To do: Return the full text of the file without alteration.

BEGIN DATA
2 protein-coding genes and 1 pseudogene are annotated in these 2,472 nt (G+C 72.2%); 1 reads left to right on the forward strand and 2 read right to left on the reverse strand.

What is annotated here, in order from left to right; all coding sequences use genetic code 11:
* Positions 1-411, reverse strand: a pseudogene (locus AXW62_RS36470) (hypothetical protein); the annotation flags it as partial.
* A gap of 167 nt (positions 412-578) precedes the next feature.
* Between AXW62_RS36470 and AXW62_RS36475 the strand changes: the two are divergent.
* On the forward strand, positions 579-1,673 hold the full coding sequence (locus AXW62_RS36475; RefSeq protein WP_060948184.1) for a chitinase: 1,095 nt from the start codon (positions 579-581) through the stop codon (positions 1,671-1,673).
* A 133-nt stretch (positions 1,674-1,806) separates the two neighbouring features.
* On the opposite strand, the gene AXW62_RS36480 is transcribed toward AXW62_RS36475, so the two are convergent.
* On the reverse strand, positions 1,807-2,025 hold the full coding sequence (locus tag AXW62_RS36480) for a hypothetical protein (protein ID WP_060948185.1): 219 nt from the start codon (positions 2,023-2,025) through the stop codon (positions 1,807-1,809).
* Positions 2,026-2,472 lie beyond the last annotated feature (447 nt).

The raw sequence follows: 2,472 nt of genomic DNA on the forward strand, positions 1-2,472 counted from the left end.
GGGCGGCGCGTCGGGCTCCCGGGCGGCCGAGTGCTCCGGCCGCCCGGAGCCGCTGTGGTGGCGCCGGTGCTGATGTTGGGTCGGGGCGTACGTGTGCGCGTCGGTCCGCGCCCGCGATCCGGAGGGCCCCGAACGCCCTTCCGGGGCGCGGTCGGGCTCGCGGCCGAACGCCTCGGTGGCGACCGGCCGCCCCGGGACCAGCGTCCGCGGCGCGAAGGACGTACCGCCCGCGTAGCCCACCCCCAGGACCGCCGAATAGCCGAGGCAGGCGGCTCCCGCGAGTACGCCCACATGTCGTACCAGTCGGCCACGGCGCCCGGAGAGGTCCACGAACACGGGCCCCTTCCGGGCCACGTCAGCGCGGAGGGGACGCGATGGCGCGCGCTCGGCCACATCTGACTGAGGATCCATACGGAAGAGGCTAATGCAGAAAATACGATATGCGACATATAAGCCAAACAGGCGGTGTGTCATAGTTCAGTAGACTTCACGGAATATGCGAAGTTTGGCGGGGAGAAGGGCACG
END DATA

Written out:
2 protein-coding genes and 1 pseudogene are annotated in these 2,472 nt (G+C 72.2%); 1 reads left to right on the forward strand and 2 read right to left on the reverse strand.

What is annotated here, in order from left to right; all coding sequences use genetic code 11:
* Positions 1-411, reverse strand: a pseudogene (locus AXW62_RS36470) (hypothetical protein); the annotation flags it as partial.
* A gap of 167 nt (positions 412-578) precedes the next feature.
* Between AXW62_RS36470 and AXW62_RS36475 the strand changes: the two are divergent.
* On the forward strand, positions 579-1,673 hold the full coding sequence (locus AXW62_RS36475; RefSeq protein WP_060948184.1) for a chitinase: 1,095 nt from the start codon (positions 579-581) through the stop codon (positions 1,671-1,673).
* A 133-nt stretch (positions 1,674-1,806) separates the two neighbouring features.
* On the opposite strand, the gene AXW62_RS36480 is transcribed toward AXW62_RS36475, so the two are convergent.
* On the reverse strand, positions 1,807-2,025 hold the full coding sequence (locus tag AXW62_RS36480) for a hypothetical protein (protein ID WP_060948185.1): 219 nt from the start codon (positions 2,023-2,025) through the stop codon (positions 1,807-1,809).
* Positions 2,026-2,472 lie beyond the last annotated feature (447 nt).

The raw sequence follows: 2,472 nt of genomic DNA on the forward strand, positions 1-2,472 counted from the left end.
GGGCGGCGCGTCGGGCTCCCGGGCGGCCGAGTGCTCCGGCCGCCCGGAGCCGCTGTGGTGGCGCCGGTGCTGATGTTGGGTCGGGGCGTACGTGTGCGCGTCGGTCCGCGCCCGCGATCCGGAGGGCCCCGAACGCCCTTCCGGGGCGCGGTCGGGCTCGCGGCCGAACGCCTCGGTGGCGACCGGCCGCCCCGGGACCAGCGTCCGCGGCGCGAAGGACGTACCGCCCGCGTAGCCCACCCCCAGGACCGCCGAATAGCCGAGGCAGGCGGCTCCCGCGAGTACGCCCACATGTCGTACCAGTCGGCCACGGCGCCCGGAGAGGTCCACGAACACGGGCCCCTTCCGGGCCACGTCAGCGCGGAGGGGACGCGATGGCGCGCGCTCGGCCACATCTGACTGAGGATCCATACGGAAGAGGCTAATGCAGAAAATACGATATGCGACATATAAGCCAAACAGGCGGTGTGTCATAGTTCAGTAGACTTCACGGAATATGCGAAGTTTGGCGGGGAGAAGGGCACG